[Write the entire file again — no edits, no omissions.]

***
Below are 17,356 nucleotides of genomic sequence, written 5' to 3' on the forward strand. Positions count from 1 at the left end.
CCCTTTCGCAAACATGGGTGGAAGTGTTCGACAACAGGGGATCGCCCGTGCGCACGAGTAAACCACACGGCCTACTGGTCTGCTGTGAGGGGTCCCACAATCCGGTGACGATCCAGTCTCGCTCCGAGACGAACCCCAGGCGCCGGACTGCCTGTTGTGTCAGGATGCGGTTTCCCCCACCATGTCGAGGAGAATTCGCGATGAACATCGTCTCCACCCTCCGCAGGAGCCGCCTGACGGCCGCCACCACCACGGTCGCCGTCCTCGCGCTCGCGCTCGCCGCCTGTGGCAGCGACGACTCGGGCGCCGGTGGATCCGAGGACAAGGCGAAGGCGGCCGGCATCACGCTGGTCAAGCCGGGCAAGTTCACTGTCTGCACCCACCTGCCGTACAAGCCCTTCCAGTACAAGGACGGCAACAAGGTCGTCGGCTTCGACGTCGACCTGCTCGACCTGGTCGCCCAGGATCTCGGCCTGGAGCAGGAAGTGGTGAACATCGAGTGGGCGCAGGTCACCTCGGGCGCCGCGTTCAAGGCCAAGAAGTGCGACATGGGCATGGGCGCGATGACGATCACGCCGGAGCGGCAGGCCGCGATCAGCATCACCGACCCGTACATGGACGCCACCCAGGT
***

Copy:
Below are 17,356 nucleotides of genomic sequence, written 5' to 3' on the forward strand. Positions count from 1 at the left end.
CCCTTTCGCAAACATGGGTGGAAGTGTTCGACAACAGGGGATCGCCCGTGCGCACGAGTAAACCACACGGCCTACTGGTCTGCTGTGAGGGGTCCCACAATCCGGTGACGATCCAGTCTCGCTCCGAGACGAACCCCAGGCGCCGGACTGCCTGTTGTGTCAGGATGCGGTTTCCCCCACCATGTCGAGGAGAATTCGCGATGAACATCGTCTCCACCCTCCGCAGGAGCCGCCTGACGGCCGCCACCACCACGGTCGCCGTCCTCGCGCTCGCGCTCGCCGCCTGTGGCAGCGACGACTCGGGCGCCGGTGGATCCGAGGACAAGGCGAAGGCGGCCGGCATCACGCTGGTCAAGCCGGGCAAGTTCACTGTCTGCACCCACCTGCCGTACAAGCCCTTCCAGTACAAGGACGGCAACAAGGTCGTCGGCTTCGACGTCGACCTGCTCGACCTGGTCGCCCAGGATCTCGGCCTGGAGCAGGAAGTGGTGAACATCGAGTGGGCGCAGGTCACCTCGGGCGCCGCGTTCAAGGCCAAGAAGTGCGACATGGGCATGGGCGCGATGACGATCACGCCGGAGCGGCAGGCCGCGATCAGCATCACCGACCCGTACATGGACGCCACCCAGGT